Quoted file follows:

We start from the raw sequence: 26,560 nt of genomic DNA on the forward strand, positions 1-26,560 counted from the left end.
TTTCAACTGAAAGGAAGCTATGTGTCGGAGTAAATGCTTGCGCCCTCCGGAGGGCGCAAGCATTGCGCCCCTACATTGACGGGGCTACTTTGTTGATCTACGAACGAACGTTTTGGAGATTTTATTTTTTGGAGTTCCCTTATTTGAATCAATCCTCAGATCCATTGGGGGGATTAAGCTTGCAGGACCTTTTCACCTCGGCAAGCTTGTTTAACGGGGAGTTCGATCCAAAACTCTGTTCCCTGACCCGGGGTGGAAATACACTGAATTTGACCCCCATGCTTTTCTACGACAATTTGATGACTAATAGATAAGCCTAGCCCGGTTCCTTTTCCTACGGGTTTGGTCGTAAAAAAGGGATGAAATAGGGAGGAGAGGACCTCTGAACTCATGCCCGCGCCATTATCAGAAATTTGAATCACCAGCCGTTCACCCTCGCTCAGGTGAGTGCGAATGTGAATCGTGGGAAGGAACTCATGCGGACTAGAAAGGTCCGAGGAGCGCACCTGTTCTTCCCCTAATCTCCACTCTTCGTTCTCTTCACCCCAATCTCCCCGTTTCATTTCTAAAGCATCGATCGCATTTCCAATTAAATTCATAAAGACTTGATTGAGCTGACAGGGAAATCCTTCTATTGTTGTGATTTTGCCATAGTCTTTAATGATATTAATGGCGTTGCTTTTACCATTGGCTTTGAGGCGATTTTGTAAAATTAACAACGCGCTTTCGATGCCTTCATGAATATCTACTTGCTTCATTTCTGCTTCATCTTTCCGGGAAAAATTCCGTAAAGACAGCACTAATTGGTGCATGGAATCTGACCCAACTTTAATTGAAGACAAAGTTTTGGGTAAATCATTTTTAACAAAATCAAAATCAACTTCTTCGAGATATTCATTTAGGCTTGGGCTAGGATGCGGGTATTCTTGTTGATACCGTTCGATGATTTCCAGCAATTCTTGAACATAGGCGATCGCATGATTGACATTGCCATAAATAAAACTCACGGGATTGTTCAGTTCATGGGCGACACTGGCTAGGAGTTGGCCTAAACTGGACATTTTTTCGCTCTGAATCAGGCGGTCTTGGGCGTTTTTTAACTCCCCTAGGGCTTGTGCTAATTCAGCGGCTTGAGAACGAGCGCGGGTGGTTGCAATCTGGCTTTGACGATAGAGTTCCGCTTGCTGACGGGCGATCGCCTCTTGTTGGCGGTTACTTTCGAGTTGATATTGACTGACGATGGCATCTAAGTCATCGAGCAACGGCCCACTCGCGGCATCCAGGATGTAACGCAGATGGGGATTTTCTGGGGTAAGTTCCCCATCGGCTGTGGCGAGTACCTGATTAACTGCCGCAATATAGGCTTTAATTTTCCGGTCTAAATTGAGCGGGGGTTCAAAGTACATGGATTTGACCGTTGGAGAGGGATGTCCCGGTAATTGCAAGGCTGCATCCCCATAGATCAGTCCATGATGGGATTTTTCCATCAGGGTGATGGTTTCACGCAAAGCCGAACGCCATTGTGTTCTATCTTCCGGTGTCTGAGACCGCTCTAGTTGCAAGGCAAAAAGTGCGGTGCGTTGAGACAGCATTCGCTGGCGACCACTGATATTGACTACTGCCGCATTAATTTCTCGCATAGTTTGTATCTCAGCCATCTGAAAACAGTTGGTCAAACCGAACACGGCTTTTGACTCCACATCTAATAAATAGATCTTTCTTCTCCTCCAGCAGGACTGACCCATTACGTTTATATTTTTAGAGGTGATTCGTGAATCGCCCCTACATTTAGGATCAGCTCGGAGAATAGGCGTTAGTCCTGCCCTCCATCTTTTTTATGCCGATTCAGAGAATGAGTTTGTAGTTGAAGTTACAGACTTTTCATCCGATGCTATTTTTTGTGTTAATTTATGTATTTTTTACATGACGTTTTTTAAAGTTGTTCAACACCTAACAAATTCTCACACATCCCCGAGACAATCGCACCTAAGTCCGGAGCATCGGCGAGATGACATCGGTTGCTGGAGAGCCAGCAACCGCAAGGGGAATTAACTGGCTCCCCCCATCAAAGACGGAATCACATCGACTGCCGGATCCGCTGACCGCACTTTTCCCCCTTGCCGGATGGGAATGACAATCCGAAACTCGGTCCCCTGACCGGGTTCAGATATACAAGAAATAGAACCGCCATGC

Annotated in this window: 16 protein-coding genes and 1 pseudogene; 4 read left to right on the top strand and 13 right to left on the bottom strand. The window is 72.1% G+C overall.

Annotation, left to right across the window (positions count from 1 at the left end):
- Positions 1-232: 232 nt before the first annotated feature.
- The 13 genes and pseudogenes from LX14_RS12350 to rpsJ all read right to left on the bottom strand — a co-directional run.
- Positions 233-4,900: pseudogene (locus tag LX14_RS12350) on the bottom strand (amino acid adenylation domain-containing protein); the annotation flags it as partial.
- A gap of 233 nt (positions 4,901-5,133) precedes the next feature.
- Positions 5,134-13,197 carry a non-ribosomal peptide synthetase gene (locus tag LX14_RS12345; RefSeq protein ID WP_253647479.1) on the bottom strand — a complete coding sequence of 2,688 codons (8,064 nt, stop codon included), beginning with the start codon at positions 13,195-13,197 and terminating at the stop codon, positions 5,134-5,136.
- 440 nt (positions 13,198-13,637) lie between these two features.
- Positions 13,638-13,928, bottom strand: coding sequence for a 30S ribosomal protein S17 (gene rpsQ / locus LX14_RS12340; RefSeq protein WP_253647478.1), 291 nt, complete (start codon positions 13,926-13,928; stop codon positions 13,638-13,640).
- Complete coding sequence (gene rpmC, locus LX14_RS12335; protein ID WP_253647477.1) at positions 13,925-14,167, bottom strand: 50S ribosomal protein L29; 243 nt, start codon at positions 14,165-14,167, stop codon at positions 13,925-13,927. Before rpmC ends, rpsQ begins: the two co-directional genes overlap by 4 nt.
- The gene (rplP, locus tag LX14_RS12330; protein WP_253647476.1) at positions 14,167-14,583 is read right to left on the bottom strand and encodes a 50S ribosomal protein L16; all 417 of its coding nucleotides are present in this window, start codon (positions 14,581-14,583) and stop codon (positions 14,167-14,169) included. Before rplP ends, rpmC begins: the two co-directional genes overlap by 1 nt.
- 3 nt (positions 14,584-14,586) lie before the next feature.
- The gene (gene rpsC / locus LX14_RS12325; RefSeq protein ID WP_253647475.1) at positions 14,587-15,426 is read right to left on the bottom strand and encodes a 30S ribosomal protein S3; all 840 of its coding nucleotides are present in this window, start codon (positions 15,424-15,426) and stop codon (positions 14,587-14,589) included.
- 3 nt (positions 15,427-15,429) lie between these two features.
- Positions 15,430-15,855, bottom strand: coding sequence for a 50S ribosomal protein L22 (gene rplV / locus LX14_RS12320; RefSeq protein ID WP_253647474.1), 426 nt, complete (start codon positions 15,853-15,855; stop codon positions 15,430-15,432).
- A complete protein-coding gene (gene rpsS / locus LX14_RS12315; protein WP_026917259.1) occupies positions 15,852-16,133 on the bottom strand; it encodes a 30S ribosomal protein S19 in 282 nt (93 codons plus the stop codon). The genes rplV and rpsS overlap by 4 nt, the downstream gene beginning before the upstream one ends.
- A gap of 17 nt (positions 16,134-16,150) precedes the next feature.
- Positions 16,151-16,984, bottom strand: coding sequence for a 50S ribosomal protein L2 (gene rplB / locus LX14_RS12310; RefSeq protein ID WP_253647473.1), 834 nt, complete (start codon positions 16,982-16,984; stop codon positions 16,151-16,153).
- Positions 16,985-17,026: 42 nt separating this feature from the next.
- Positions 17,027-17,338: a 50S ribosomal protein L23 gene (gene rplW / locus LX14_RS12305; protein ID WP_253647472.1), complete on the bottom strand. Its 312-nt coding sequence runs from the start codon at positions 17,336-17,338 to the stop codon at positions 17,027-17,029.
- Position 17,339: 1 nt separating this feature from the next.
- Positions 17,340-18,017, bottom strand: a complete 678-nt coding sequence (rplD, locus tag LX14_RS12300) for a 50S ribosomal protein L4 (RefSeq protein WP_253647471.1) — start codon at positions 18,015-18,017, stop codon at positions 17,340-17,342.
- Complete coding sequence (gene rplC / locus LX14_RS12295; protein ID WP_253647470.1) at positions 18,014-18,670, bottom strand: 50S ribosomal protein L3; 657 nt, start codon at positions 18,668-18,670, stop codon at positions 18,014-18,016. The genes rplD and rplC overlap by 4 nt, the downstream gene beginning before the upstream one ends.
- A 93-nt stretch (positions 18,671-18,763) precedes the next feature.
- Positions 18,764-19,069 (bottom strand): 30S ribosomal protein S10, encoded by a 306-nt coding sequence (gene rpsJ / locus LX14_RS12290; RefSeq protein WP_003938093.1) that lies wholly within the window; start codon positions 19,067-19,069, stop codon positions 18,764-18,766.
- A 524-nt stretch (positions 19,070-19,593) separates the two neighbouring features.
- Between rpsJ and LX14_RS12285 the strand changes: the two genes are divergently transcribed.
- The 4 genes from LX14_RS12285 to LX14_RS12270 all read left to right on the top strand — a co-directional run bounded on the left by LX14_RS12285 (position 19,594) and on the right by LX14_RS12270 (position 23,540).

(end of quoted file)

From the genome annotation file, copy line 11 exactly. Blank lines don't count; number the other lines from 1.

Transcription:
- Positions 13,638-13,928, bottom strand: coding sequence for a 30S ribosomal protein S17 (gene rpsQ / locus LX14_RS12340; RefSeq protein WP_253647478.1), 291 nt, complete (start codon positions 13,926-13,928; stop codon positions 13,638-13,640).